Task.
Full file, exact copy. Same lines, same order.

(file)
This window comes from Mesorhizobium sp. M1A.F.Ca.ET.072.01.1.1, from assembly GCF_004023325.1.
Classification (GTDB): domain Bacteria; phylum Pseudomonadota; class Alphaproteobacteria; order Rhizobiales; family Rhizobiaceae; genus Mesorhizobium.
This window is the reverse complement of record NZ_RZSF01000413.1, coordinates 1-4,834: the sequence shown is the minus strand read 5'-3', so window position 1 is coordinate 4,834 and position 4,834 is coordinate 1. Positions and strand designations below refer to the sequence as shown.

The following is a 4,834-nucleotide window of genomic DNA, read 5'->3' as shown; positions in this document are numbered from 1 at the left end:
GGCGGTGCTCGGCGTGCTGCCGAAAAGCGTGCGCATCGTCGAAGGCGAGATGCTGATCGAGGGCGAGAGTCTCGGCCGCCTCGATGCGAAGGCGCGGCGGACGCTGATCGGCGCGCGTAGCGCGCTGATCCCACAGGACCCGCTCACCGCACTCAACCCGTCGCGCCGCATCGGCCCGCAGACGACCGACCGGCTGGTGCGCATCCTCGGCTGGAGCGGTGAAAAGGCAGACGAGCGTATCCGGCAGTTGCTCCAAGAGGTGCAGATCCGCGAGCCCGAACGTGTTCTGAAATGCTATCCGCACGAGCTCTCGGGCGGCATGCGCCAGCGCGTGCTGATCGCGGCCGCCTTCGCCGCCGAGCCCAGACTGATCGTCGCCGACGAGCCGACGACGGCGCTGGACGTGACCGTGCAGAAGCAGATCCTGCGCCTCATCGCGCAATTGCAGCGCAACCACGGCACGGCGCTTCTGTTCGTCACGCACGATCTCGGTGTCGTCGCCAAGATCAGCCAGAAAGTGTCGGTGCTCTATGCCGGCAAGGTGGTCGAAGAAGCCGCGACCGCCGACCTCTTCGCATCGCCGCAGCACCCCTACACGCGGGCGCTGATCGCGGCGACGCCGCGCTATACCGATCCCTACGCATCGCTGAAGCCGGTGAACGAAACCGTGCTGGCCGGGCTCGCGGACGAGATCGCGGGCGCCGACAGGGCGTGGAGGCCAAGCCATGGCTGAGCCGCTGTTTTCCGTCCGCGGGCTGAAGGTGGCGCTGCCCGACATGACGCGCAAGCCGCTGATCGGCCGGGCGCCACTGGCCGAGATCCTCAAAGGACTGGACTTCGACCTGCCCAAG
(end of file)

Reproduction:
This window comes from Mesorhizobium sp. M1A.F.Ca.ET.072.01.1.1, from assembly GCF_004023325.1.
Classification (GTDB): domain Bacteria; phylum Pseudomonadota; class Alphaproteobacteria; order Rhizobiales; family Rhizobiaceae; genus Mesorhizobium.
This window is the reverse complement of record NZ_RZSF01000413.1, coordinates 1-4,834: the sequence shown is the minus strand read 5'-3', so window position 1 is coordinate 4,834 and position 4,834 is coordinate 1. Positions and strand designations below refer to the sequence as shown.

The following is a 4,834-nucleotide window of genomic DNA, read 5'->3' as shown; positions in this document are numbered from 1 at the left end:
GGCGGTGCTCGGCGTGCTGCCGAAAAGCGTGCGCATCGTCGAAGGCGAGATGCTGATCGAGGGCGAGAGTCTCGGCCGCCTCGATGCGAAGGCGCGGCGGACGCTGATCGGCGCGCGTAGCGCGCTGATCCCACAGGACCCGCTCACCGCACTCAACCCGTCGCGCCGCATCGGCCCGCAGACGACCGACCGGCTGGTGCGCATCCTCGGCTGGAGCGGTGAAAAGGCAGACGAGCGTATCCGGCAGTTGCTCCAAGAGGTGCAGATCCGCGAGCCCGAACGTGTTCTGAAATGCTATCCGCACGAGCTCTCGGGCGGCATGCGCCAGCGCGTGCTGATCGCGGCCGCCTTCGCCGCCGAGCCCAGACTGATCGTCGCCGACGAGCCGACGACGGCGCTGGACGTGACCGTGCAGAAGCAGATCCTGCGCCTCATCGCGCAATTGCAGCGCAACCACGGCACGGCGCTTCTGTTCGTCACGCACGATCTCGGTGTCGTCGCCAAGATCAGCCAGAAAGTGTCGGTGCTCTATGCCGGCAAGGTGGTCGAAGAAGCCGCGACCGCCGACCTCTTCGCATCGCCGCAGCACCCCTACACGCGGGCGCTGATCGCGGCGACGCCGCGCTATACCGATCCCTACGCATCGCTGAAGCCGGTGAACGAAACCGTGCTGGCCGGGCTCGCGGACGAGATCGCGGGCGCCGACAGGGCGTGGAGGCCAAGCCATGGCTGAGCCGCTGTTTTCCGTCCGCGGGCTGAAGGTGGCGCTGCCCGACATGACGCGCAAGCCGCTGATCGGCCGGGCGCCACTGGCCGAGATCCTCAAAGGACTGGACTTCGACCTGCCCAAG